Stephen Cleobury, director
Note the date. No one else was writing music so uncompromisingly dissonant in 1894. which is remarkable but nothing as compared to the remarkable expressive power of this setting of that Psalm in a language that Ives was, essentially, inventing for himself.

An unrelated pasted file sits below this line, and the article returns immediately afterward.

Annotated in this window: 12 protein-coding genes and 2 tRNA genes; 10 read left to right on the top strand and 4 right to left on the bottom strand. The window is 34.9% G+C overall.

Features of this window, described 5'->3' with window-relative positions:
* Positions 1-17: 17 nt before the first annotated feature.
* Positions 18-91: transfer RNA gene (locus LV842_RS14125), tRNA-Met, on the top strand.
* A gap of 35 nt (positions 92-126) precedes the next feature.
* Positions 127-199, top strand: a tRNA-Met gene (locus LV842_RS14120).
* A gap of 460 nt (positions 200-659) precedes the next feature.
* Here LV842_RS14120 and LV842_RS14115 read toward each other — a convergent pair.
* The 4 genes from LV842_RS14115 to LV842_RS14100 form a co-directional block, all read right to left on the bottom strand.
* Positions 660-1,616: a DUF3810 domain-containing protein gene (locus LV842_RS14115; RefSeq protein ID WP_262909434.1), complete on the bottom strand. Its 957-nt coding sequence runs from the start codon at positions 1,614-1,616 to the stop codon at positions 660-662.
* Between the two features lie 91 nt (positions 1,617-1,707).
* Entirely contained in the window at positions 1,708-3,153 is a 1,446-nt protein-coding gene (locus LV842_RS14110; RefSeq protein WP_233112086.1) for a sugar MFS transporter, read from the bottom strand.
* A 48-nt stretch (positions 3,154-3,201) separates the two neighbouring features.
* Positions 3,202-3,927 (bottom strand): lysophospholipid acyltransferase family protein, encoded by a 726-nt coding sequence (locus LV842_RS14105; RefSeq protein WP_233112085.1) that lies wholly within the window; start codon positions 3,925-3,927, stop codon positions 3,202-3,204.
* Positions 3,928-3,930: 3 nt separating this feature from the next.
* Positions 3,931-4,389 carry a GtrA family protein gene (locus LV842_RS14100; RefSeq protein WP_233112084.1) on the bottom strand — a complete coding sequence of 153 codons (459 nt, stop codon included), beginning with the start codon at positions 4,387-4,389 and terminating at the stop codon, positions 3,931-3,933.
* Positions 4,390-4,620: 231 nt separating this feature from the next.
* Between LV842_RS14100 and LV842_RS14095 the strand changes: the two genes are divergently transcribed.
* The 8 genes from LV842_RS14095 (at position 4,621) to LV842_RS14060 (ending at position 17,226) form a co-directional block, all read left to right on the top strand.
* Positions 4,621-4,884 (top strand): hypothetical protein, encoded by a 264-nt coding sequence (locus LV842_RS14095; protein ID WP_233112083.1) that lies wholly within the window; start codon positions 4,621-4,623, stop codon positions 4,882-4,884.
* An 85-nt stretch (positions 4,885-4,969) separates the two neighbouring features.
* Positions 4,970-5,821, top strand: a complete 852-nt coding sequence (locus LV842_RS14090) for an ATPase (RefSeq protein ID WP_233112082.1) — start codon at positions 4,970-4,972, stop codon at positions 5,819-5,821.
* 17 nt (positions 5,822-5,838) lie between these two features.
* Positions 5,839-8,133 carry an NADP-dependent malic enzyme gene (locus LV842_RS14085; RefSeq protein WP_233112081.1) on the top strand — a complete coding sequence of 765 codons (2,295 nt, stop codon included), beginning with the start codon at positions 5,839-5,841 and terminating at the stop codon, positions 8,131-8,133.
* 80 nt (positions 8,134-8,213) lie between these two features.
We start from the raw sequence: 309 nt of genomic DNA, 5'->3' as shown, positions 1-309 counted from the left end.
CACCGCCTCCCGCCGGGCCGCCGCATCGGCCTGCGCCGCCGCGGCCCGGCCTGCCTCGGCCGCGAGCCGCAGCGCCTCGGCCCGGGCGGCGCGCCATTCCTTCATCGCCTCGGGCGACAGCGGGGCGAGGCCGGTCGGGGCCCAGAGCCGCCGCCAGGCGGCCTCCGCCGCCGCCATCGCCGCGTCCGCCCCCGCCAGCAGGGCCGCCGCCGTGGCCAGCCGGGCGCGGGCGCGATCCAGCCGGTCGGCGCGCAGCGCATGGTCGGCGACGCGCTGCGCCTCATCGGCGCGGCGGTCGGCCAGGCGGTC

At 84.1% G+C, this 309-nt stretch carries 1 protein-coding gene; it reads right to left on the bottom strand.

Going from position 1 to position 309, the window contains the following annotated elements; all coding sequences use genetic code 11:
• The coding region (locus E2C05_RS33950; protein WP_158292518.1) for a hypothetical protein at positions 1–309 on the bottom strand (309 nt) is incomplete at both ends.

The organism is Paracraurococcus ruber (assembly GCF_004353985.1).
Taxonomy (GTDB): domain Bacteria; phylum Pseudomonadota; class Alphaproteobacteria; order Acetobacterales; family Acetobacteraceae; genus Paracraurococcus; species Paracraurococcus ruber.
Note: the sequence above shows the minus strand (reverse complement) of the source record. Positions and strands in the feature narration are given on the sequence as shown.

Not one to generally mourn over the lost and unrecoverable past, the loss of many of Ives' pieces from that part of his life when he was an active church musician, is something I've often regretted. Other than a few Psalm settings not much of it survived. As I recall someone once told me there had been a fire. I'm going to post some more of Ives' Psalms this week. They are a challenge a century and a quarter after he composed them, often a sign that music will continue to be performed by musicians who like to learn new things. The typical strategy in music and the performing arts these days is to pander to the lowest common denominator, in classical as well as pop music, that means giving people what they're so familiar with that they don't have to go to the bother of hearing it, anymore. But the other strategy of appealing to good performers with the challenge of what isn't familiar and to listeners who like to really listen to things is probably the more sound one. As Charles Rosen pointed out, musicians are the ones who are ultimately in control of what music is performed. I don't think here is much of a chance that the best musicians won't want to take on Charles Ives at his hardest and least familiar. This piece isn't going to get old.